Immunology

New drug combinations help overcome resistance to immunotherapy

A new study from researchers at the UCLA Jonsson Comprehensive Cancer Center helps explain how disruptions in genes can lead to the resistance to one of the leading immunotherapies, PD-1 blockade, and how new drug combinations ...

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Blockade

A blockade is an effort to cut off food, supplies, war material or communications from a particular area by force, either in part or totally. A blockade should not be confused with an embargo or sanctions, which are legal barriers to trade, and is distinct from a siege in that a blockade is usually directed at an entire country or region, rather than a fortress or city. Most blockades historically took place at sea, with the blockading power seeking to cut off all maritime transport from and to the blockaded country; although stopping all land transport to and from an area may also be considered a blockade. In the 20th century air power has also been used to enhance the effectiveness of the blockade by halting all air traffic within the blockaded air space.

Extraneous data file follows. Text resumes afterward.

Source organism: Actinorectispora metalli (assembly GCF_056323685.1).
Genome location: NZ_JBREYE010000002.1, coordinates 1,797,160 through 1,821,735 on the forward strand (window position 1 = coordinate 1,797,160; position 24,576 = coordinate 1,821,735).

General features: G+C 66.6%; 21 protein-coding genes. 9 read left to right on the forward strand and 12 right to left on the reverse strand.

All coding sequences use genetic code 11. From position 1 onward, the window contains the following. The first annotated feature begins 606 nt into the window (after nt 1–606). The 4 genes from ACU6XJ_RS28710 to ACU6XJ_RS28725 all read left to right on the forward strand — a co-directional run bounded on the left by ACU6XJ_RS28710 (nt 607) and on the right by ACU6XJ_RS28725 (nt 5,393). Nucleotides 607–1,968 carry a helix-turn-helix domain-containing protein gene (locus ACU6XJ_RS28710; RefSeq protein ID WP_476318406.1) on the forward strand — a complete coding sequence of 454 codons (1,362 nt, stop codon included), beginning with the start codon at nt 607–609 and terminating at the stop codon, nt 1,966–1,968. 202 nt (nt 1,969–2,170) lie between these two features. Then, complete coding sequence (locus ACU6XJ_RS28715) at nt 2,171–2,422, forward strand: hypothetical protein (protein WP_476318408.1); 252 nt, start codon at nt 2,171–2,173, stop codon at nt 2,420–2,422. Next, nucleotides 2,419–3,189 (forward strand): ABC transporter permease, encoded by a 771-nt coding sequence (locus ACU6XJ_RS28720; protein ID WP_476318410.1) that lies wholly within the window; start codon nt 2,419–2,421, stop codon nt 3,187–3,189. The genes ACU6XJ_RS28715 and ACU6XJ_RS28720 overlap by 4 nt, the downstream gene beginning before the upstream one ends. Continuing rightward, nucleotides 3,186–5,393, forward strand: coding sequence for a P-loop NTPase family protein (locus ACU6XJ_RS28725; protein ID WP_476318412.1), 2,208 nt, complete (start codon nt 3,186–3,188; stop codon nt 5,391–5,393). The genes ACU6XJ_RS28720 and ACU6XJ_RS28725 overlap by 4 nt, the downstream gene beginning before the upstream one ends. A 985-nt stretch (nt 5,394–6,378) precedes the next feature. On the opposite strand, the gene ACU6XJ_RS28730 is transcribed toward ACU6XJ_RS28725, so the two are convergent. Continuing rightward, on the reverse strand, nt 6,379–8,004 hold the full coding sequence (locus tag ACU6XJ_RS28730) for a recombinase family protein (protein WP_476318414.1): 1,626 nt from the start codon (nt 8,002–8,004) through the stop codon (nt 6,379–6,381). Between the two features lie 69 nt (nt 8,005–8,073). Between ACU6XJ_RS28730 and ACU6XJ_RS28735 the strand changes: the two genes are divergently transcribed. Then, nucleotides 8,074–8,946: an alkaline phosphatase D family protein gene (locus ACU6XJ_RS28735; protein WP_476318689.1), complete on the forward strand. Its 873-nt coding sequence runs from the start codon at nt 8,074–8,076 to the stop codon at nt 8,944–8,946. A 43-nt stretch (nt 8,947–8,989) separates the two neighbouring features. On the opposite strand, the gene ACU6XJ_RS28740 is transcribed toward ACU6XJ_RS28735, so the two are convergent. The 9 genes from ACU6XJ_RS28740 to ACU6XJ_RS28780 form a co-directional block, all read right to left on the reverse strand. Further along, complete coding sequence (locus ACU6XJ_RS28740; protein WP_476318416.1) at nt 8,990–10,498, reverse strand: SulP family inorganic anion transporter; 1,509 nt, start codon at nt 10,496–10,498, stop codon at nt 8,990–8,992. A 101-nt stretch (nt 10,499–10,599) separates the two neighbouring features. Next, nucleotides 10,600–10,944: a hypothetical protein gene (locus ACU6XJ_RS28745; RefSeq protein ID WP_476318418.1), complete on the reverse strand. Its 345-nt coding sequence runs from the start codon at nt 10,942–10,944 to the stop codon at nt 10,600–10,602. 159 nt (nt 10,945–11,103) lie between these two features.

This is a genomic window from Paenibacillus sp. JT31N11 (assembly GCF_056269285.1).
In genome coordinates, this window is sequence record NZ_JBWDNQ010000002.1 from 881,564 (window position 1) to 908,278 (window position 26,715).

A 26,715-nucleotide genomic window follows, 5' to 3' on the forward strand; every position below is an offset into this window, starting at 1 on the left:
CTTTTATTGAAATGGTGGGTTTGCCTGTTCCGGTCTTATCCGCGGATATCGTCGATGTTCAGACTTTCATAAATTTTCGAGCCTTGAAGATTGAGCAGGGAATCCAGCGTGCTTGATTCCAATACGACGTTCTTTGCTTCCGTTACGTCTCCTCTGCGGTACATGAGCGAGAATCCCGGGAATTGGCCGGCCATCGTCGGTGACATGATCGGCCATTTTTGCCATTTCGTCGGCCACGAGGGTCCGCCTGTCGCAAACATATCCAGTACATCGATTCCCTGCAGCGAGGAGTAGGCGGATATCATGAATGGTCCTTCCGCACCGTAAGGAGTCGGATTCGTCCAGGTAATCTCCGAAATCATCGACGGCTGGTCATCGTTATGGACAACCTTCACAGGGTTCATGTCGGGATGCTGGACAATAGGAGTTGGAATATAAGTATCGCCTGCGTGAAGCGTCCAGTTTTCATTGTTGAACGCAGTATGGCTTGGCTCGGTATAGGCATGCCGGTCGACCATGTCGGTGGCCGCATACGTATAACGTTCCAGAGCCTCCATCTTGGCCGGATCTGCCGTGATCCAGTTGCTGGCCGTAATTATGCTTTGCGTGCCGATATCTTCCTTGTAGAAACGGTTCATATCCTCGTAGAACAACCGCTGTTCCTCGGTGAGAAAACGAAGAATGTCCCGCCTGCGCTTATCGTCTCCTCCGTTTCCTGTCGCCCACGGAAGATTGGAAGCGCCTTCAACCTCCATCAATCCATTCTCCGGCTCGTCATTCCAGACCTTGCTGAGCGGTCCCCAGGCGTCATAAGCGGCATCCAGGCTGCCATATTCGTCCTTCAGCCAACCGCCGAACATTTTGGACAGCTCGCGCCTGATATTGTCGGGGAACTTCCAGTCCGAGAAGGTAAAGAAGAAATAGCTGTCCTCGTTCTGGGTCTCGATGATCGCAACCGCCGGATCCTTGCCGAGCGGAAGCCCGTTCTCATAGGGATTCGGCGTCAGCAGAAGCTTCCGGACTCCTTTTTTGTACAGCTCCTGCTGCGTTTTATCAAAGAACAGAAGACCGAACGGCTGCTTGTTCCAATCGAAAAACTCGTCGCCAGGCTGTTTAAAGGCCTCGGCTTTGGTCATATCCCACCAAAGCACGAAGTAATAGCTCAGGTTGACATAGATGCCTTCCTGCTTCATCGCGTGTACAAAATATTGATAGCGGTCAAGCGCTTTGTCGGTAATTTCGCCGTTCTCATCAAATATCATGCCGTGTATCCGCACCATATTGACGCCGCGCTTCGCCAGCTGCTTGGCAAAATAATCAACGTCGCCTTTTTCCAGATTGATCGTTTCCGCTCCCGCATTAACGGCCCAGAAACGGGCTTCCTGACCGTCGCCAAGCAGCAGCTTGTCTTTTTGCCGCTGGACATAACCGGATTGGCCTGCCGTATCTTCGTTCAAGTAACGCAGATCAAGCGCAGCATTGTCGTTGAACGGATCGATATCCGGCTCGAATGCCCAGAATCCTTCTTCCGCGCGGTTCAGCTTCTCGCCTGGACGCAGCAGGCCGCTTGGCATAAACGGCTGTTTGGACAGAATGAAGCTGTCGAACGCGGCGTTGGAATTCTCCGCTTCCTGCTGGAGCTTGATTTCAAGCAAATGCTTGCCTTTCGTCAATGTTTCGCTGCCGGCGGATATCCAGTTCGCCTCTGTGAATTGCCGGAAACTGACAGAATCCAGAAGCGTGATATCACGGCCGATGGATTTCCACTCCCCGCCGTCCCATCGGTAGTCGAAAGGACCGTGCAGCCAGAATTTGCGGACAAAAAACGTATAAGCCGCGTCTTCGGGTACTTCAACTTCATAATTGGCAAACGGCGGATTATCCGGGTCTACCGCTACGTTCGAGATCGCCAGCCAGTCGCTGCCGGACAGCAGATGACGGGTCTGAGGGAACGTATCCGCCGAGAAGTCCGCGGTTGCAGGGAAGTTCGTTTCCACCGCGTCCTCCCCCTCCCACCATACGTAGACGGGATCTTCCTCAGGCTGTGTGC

Close patrol of the hostile ports, in order to prevent naval forces from putting to sea, is also referred to as a blockade. When a coastal cities or fortresses were besieged from the landward side, the besiegers would often blockade the seaward side as well. Most recently, blockades have sometimes included cutting off electronic communications by jamming radio signals and severing undersea cables. Israel and its blockade of the Gaza Strip since 2001 has received the most attention as a continuing crisis.

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